The Inuk who will build Nunavut
Tagak Curley is no stranger to boardrooms, negotiating tables and backrooms.
One of the Keewatin’s wiliest politicians, over the past 20 years Curley has survived political triumphs, disappointing losses, and personal upheavals.
Curley was a founding president of the Inuit Tapirisat of Canada, a chief negotiator of the Nunavut land claims agreement, a former economic development minister with the GNWT, the past president of the Nunasi Corporation, and a former Liberal Party candidate.
Along the way, he picked up a few political and personal skills he’ll need if he’s to survive in his new job as the president of the Nunavut Construction Corporation.
A hunter at heart
“I’m really just a hunter,” Curley says with a laugh in the sparsely-decorated makeshift NCC offices in Iqaluit.
One of Curley’s first tasks will be to wade through a pile of newly-arrived resumes and pick the people who will help him build the corporation that will manage between $100-120 million worth of construction projects over the next four years.
It’s a safe bet that some of the people filling those jobs will be Inuit.
“I’m an Inuk. I believe in having Inuit employed. I believe in promoting Inuit to jobs. Why not?” Curley said, adding that Inuit must benefit from the millions being spent to prepare for Nunavut.
Curley says NCC wants to have 50 per cent Inuit employed for the 1997 construction season, and by 1999 their labour force should increase to 85 per cent Inuit. That’s a level that reflects the makeup of the population in Nunavut.
Helped win contract
As Nunavut Tunngavik Inc.’s manager of business development, it was Curley who helped orchestrate the deal with Ottawa that will ensure that a coalition of Inuit birthright development corporations will build, manage and own the houses, buildings and office space needed for Nunavut’s government.
Convincing Ottawa to go it alone with Inuit-owned birthright corporations was no small feat.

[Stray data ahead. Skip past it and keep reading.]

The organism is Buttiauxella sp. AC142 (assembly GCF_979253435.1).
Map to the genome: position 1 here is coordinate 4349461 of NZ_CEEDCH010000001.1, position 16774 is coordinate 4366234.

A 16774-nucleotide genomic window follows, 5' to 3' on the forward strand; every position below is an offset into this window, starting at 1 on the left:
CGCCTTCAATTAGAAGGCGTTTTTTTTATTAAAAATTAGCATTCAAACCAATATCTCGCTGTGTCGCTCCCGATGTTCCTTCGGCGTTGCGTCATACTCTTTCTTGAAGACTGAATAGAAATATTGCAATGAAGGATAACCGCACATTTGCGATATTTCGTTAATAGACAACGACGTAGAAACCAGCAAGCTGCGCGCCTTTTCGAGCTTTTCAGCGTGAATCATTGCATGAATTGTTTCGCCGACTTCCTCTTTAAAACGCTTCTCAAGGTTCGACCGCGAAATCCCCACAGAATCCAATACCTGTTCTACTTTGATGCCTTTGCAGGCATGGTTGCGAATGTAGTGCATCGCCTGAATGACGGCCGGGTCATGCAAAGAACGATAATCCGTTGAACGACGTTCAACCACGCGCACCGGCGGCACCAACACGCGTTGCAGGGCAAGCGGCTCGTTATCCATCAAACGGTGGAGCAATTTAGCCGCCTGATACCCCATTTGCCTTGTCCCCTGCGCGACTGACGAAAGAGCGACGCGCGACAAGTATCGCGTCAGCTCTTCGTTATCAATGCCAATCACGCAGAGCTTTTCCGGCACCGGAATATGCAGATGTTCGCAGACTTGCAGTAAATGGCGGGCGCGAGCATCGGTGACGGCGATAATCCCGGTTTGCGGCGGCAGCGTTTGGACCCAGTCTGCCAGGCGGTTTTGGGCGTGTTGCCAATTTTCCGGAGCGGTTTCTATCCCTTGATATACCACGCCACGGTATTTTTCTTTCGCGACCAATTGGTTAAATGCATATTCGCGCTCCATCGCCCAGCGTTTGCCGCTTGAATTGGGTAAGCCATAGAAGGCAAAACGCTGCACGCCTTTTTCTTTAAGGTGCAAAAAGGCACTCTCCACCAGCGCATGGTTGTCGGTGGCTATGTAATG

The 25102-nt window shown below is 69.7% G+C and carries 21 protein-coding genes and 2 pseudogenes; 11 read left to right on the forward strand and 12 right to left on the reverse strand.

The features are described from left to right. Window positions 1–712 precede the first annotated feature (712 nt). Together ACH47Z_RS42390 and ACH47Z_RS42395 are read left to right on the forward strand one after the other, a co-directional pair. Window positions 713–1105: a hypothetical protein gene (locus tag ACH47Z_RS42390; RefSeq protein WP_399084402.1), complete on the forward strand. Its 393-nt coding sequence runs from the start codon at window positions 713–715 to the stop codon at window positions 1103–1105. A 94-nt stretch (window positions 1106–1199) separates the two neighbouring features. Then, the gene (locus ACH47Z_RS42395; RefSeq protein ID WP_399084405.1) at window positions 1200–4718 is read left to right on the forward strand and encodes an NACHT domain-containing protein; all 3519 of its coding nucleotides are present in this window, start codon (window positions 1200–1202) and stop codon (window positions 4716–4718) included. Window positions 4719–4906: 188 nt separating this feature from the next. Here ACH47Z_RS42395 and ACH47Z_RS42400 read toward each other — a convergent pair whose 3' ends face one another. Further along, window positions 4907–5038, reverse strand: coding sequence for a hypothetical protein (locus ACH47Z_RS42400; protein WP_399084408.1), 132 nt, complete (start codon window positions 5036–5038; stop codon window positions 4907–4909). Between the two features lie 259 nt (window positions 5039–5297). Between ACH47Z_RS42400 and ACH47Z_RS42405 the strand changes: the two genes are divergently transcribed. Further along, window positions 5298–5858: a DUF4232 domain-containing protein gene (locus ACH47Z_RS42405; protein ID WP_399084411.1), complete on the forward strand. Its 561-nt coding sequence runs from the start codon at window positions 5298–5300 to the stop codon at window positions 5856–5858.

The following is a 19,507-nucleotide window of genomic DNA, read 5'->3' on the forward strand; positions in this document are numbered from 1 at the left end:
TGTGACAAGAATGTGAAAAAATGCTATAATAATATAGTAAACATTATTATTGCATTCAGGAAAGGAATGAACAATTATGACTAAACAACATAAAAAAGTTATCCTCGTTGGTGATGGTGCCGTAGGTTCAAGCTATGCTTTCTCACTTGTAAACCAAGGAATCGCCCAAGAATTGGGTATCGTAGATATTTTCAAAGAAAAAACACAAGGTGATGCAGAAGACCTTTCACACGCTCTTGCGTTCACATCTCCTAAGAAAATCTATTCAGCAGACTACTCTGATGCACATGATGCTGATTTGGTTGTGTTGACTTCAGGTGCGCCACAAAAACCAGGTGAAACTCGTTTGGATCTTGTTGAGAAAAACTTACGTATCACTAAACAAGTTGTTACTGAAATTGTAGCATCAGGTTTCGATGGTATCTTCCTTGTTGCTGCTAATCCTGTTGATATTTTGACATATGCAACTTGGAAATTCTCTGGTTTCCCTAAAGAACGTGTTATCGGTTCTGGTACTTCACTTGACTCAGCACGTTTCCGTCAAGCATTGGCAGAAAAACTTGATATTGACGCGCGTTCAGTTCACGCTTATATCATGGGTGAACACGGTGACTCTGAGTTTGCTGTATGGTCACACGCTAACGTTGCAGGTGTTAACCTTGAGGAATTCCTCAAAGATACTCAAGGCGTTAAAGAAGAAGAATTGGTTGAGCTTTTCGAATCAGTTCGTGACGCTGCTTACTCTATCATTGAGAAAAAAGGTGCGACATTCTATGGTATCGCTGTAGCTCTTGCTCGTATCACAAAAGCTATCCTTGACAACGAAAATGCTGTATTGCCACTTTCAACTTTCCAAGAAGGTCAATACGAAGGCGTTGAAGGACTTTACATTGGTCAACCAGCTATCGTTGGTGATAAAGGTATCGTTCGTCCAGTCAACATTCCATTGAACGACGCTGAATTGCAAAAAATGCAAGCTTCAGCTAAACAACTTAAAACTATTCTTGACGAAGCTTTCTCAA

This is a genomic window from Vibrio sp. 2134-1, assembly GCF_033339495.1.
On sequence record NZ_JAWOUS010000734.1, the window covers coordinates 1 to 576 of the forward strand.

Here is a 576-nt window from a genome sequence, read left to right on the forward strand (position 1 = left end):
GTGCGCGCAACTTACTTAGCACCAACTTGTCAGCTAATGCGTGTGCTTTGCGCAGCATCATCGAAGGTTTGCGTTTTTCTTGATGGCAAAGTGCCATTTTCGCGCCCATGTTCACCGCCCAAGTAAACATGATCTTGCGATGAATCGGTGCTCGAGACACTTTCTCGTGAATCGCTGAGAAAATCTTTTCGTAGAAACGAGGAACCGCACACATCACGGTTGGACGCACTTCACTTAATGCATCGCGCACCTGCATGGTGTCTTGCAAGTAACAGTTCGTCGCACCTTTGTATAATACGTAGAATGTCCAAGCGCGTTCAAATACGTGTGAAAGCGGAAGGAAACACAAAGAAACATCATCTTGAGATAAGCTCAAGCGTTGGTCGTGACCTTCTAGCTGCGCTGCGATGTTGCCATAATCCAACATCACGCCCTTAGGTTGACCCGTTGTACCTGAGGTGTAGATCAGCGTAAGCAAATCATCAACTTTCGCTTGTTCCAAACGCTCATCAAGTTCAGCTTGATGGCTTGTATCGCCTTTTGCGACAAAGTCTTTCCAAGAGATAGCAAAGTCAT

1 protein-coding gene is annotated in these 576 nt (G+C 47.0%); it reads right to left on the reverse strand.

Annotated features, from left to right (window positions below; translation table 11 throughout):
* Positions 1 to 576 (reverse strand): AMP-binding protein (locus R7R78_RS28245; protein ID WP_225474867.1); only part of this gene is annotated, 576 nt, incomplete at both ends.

The territorial government was crying from the hilltops insisting it should be they that build and manage the infrastructure.
Inuit saw that coup as a major victory, because for years they argued the GNWT didn’t implement and respect the provisions of Article 24 of the Nunavut land claims agreement.
Article 24 is the clause that is supposed to provide preferential treatment to Inuit-owned firms bidding on government contracts in Nunavut.
NCC won’t apply Article 24
Ironically, Article 24 won’t apply to the sub-contracts that NCC will soon be putting out for tender.
Ottawa has insisted that the contracts be let publicly which means Inuit-owned companies won’t get any preferential treatment.
The subcontracts will be advertised in Nunavut, the bids will be opened publicly, and the lowest valid bid will win, an NCC official explained.
But bidders will have to abide by the terms and conditions set up by the general contractor NCC.
Those conditions will include requirements for Inuit hire and the need to use and train Inuit on the construction projects.
Ottawa has agreed to spend millions of dollars over four years on those training programs. Curley says the trainees will likely be hired by NCC and will be sent to work on various infrastructure projects.
Work spread out
The construction work in the communities is also being staggered over several years so that local people can continue their training during several construction seasons.
But as the ink dries on freshly-signed multi-million contracts with Ottawa, NCC is already facing challenges from inside and outside the soon-to-be mega-corporation.
Curley dismisses the rumours of problems and dissension from some of the NCC partners.
He says there are some problems in the Baffin region, but the other NCC partners are cooperating. If any one partner pulled out, he said the corporation would continue.
Curley’s approach to Inuit economic development hasn’t won him unanimous support among Inuit.
Small companies complain
Some small Inuit-owned companies say they fear being squeezed out by the new mega-sized Inuit corporations.
People like Pond Inlet businessman Simon Merkosak and others have publicly challenged the ideology of the birthright corporations and others have complained about the secrecy in which they seem to operate.
Merkosak argues that if the big corporations take all the lucrative contracts, smaller construction companies fighting desperately to stay alive and prosper in Nunavut’s smaller communities could go under.
It’s an argument that the birthright corporations haven’t been able to dismiss outright.
But Curley says it’s too late to unravel what’s already been done, and the corporation has to forge ahead with its work.
“We are beyond that now. I don’t have time for that. That’s for Tunngavik and the cabinet to worry about,” Curley said.
In theory, all Inuit beneficiaries in Nunavut own a chunk of NCC. The ownership is split four ways between the Nunasi Corporation, the Kitikmeot Corporation, Sakku Investments Corporation and the Qikiqtaaluk Corporation.
Promised Inuit jobs
But some beneficiaries have asked how the average Inuk benefits if a giant corporation they belong to gets wealthier.
For Curley, building the infrastructure means Inuit will get jobs, training, and experience.
All Inuit beneficiaries also collectively own the buildings and will continue to make money from them over the years by leasing them back to the Nunavut government.